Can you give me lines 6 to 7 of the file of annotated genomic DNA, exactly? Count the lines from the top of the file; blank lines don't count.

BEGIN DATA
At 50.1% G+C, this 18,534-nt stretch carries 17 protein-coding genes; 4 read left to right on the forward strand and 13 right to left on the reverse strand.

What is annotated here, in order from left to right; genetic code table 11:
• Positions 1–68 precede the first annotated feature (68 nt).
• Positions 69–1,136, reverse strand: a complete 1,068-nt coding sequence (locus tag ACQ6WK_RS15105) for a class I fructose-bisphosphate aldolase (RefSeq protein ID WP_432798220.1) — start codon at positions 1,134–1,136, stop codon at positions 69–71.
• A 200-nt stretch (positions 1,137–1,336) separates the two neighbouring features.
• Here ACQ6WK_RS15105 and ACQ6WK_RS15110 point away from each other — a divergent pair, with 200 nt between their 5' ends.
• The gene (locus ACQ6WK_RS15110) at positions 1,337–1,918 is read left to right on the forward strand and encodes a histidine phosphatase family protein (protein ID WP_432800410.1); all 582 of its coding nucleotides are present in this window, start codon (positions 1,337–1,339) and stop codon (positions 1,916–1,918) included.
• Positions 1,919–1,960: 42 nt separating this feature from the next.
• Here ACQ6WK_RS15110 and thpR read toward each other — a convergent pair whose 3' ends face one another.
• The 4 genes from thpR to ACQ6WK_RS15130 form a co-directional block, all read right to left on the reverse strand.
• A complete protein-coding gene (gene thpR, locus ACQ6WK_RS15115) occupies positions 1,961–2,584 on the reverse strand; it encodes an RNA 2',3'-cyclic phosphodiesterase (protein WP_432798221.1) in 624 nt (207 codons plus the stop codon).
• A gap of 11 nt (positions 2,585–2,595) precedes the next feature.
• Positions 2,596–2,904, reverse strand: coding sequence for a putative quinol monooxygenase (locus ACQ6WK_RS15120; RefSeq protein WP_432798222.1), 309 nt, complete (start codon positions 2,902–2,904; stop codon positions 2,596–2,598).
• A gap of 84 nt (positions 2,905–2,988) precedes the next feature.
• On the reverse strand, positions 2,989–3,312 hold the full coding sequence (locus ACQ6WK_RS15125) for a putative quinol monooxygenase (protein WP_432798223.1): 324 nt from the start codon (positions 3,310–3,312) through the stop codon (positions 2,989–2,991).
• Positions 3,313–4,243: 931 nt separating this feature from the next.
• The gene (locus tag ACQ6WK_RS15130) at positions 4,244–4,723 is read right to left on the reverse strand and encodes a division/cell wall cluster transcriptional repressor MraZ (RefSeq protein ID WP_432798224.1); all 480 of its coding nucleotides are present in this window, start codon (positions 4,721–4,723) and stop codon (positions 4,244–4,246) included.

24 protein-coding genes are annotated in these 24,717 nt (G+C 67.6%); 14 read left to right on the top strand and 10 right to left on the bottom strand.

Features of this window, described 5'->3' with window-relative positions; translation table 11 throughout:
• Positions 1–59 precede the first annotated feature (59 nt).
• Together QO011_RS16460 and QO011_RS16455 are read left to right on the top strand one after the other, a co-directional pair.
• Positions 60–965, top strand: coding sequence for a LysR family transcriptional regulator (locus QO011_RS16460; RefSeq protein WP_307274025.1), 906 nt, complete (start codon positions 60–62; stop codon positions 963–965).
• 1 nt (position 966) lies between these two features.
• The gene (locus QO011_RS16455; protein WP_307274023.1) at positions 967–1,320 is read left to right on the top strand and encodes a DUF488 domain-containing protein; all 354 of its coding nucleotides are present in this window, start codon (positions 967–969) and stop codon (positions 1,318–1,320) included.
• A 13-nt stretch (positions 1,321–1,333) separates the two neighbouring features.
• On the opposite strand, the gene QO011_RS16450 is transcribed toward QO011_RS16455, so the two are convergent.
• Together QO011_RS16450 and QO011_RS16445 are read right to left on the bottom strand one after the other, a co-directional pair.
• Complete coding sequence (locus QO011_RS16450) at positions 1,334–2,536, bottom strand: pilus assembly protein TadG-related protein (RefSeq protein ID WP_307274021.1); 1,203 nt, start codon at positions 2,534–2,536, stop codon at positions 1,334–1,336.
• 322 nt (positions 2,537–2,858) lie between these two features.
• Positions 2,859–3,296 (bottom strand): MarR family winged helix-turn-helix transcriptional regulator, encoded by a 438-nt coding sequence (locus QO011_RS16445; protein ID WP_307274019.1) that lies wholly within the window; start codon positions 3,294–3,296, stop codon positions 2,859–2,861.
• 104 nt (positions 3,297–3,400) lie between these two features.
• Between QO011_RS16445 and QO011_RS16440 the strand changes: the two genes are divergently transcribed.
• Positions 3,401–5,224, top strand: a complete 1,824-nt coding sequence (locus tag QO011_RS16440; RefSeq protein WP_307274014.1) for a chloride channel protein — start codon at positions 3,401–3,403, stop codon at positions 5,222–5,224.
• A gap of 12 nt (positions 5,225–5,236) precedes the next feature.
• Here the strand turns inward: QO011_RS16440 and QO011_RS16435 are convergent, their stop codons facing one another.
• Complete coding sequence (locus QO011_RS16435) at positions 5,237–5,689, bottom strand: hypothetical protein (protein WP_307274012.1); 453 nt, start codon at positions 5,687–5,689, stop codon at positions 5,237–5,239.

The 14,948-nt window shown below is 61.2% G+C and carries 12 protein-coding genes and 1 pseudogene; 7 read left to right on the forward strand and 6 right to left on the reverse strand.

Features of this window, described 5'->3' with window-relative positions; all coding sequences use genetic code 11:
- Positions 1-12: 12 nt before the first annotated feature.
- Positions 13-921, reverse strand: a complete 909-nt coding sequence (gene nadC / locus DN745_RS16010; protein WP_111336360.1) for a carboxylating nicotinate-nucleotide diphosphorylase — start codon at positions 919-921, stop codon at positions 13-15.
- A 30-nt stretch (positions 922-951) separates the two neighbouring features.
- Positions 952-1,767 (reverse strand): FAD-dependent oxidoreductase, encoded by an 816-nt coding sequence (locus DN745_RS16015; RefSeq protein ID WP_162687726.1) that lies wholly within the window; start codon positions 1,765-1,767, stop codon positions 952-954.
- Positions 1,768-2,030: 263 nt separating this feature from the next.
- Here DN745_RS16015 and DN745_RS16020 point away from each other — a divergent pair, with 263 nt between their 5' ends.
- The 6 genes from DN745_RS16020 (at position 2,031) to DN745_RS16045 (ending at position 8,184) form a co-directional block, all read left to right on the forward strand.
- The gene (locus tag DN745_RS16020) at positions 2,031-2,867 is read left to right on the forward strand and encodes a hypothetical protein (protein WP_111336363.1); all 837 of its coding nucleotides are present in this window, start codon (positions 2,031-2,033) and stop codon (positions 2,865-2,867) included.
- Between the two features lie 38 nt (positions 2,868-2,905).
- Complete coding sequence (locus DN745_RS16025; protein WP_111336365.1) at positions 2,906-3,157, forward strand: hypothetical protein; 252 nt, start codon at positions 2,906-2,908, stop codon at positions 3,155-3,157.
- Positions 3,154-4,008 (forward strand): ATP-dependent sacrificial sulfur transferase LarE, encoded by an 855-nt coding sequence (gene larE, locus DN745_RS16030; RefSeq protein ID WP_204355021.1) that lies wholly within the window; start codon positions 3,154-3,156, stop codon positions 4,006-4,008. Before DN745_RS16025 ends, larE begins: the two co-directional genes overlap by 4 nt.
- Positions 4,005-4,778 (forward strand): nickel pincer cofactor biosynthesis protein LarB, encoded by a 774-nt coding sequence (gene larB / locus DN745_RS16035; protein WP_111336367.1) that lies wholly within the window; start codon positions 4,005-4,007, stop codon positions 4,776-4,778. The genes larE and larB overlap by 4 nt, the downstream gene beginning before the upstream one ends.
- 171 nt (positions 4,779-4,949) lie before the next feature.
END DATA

• Here ACQ6WK_RS15105 and ACQ6WK_RS15110 point away from each other — a divergent pair, with 200 nt between their 5' ends.
• The gene (locus ACQ6WK_RS15110) at positions 1,337–1,918 is read left to right on the forward strand and encodes a histidine phosphatase family protein (protein ID WP_432800410.1); all 582 of its coding nucleotides are present in this window, start codon (positions 1,337–1,339) and stop codon (positions 1,916–1,918) included.